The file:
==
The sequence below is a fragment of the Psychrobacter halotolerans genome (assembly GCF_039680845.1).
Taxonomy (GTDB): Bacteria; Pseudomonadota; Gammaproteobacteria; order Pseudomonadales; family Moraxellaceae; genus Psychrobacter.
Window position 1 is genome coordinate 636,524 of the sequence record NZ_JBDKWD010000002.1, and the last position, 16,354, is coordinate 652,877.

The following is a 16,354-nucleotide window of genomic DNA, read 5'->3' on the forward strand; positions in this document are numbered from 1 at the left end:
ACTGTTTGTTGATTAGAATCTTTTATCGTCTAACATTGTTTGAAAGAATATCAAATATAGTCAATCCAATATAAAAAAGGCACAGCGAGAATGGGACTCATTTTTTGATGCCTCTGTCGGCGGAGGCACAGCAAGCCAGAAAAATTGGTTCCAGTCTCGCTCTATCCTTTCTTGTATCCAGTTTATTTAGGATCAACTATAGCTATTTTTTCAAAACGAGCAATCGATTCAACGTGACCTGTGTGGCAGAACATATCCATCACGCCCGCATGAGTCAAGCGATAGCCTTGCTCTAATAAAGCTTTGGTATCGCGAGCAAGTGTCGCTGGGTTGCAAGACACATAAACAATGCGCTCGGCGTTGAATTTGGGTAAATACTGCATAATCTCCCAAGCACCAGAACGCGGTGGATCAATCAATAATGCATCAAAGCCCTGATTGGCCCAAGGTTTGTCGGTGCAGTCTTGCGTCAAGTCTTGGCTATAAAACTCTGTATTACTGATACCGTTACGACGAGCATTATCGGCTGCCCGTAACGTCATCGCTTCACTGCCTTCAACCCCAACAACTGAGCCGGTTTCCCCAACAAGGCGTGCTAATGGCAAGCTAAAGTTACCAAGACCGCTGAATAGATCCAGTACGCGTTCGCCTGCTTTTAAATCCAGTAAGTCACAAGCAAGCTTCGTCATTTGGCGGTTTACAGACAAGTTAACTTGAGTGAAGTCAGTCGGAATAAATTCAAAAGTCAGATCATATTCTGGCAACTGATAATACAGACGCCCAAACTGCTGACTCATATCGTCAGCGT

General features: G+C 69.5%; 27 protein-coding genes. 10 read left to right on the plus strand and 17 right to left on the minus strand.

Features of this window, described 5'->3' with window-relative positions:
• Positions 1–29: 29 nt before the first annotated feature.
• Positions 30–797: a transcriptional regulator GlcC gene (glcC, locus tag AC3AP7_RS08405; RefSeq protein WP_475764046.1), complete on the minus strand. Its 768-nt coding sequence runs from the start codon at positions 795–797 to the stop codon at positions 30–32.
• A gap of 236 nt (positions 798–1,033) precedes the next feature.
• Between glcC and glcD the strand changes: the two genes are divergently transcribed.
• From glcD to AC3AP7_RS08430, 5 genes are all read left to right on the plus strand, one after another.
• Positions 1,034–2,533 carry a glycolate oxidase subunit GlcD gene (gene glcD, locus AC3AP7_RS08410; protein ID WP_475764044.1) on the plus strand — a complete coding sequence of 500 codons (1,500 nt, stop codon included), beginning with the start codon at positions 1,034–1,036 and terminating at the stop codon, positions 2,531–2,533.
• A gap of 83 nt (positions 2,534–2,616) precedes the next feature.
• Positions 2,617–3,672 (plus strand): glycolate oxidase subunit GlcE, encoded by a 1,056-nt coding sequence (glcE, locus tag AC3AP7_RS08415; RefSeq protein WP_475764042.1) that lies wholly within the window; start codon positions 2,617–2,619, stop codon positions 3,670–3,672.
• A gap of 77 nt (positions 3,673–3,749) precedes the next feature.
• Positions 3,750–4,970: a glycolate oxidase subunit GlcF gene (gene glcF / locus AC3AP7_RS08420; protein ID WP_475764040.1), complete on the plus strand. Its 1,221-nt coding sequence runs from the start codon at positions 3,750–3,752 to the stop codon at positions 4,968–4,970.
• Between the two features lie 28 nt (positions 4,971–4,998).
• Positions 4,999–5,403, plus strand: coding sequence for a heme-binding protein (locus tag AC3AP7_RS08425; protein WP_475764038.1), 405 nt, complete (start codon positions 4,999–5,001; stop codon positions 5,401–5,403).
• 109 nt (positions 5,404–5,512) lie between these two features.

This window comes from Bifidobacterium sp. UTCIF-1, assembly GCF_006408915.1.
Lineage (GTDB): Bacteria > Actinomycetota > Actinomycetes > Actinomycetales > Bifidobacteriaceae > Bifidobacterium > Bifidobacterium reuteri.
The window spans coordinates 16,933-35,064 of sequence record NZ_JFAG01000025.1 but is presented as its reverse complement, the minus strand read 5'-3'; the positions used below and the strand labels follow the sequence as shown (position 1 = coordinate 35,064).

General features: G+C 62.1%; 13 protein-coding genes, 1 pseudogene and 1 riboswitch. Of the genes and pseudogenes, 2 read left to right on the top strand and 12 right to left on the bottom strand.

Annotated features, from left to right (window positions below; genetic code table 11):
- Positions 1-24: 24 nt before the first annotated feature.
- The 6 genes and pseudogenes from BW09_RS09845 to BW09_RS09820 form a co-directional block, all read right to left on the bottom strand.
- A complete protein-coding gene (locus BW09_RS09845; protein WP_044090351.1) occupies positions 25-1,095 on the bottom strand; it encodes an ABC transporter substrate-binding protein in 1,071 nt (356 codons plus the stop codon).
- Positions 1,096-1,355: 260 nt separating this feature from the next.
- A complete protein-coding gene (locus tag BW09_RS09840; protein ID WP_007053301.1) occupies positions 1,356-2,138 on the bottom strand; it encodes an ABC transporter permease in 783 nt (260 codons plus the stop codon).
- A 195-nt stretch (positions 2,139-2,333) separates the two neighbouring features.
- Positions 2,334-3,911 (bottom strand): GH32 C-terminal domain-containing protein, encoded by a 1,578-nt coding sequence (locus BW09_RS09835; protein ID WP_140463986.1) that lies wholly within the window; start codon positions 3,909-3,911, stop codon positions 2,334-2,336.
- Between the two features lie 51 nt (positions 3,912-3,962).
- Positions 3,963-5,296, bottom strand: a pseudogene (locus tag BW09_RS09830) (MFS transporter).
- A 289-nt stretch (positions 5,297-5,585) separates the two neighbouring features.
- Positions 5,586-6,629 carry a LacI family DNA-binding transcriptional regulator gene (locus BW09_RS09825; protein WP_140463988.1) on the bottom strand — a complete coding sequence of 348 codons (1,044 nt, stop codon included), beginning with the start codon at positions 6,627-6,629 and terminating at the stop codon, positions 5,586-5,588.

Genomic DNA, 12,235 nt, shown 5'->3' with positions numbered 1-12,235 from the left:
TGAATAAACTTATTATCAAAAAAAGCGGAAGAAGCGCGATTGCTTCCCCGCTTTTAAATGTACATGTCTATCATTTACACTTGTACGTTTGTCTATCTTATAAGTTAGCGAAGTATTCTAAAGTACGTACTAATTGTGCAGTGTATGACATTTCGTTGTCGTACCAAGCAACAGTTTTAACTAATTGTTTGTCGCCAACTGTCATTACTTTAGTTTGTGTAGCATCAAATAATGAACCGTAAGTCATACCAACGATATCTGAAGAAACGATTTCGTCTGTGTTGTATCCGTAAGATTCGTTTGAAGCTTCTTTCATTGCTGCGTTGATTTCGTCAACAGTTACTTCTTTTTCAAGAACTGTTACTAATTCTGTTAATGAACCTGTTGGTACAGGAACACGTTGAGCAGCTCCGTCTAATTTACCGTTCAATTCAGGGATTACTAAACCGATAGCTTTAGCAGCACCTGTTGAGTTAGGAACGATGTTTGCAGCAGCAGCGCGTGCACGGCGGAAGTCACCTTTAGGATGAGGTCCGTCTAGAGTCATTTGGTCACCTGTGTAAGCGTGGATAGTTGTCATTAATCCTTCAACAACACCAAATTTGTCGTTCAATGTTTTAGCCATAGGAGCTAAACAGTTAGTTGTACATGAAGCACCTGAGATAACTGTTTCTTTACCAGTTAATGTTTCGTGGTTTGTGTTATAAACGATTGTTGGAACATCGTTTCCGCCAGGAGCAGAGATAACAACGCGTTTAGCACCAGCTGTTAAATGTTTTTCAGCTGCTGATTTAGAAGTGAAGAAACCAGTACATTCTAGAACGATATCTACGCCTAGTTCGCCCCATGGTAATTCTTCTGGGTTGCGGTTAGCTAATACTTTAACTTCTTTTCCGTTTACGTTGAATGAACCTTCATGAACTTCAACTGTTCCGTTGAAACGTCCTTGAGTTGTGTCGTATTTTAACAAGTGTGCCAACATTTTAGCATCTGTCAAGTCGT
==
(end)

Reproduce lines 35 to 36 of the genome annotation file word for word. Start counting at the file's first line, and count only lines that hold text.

- A 289-nt stretch (positions 5,297-5,585) separates the two neighbouring features.
- Positions 5,586-6,629 carry a LacI family DNA-binding transcriptional regulator gene (locus BW09_RS09825; protein WP_140463988.1) on the bottom strand — a complete coding sequence of 348 codons (1,044 nt, stop codon included), beginning with the start codon at positions 6,627-6,629 and terminating at the stop codon, positions 5,586-5,588.